The conch, or shankh, is the most ancient musical instrument known to man. A gift from the great ocean, it is held as sacred and is found throughout Buddhist and Hindu literature. In Buddhism the conch shell is one of the eight auspicious symbols and its call is meant to awaken one from ignorance. In Hinduism the sound of the conch is associated with the sacred syllable 'Om' which is believed to be the first sound of creation. Thought to be the purest form of sound, the call of the conch ushers in freshness and new hope.
The mystical meaning of the conch comes from the legend that it is the weapon of choice for mermaids and mermen and, as such, alludes to strength and fortitude.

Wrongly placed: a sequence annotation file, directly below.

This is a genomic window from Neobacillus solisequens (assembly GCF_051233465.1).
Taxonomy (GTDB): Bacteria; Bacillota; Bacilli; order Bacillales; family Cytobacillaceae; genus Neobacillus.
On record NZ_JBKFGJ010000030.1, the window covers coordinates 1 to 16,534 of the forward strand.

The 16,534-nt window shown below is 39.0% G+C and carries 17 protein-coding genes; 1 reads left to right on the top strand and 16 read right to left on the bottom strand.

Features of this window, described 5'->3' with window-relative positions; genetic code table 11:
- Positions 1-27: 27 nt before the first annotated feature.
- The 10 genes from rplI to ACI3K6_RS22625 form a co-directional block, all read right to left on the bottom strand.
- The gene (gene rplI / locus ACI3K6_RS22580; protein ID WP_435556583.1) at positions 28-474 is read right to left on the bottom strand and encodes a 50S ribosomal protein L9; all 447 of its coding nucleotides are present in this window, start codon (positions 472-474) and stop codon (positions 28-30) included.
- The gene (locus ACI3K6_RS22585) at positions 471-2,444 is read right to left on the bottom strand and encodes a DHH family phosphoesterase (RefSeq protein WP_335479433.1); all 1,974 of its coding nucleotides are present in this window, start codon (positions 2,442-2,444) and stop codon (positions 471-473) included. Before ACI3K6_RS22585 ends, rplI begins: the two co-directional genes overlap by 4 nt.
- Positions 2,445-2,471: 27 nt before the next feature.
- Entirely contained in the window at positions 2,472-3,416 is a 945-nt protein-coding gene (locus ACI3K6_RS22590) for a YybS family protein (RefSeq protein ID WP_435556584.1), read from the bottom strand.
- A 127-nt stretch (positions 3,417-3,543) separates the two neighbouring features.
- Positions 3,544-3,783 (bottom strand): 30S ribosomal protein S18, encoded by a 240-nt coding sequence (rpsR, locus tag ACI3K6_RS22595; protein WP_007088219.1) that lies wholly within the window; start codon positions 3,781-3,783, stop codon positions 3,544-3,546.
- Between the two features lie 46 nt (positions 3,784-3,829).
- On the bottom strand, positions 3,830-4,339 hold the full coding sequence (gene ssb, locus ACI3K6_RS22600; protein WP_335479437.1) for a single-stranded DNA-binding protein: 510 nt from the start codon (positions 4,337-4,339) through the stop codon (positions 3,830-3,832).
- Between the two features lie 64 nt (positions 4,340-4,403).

The most famous symbolism is William Golding's Lord of the Flies. In this story the conch is used as a symbol of order and civilization, as the sound is used to gather the boys together on the island after the crash separates them. The boys then impose a "rule of the conch" on themselves, reinforcing the shell as a symbol of power and political legitimacy. As order descends into chaos, we are reminded that the tools of power are arbitrary and that crowns and flags are no more meaningful than a shell found in the grass – symbols of authority can only work if people buy into them. Ralph, recognizing this, refuses to blow the conch when he sees that things are starting to break down: "If I blow the conch and they don't come back; then we've had it. We shan't keep the fire going. We'll be like animals. We'll never be rescued". When, in the end, the conch shell is finally crushed, so too is the civilized instinct among the boys.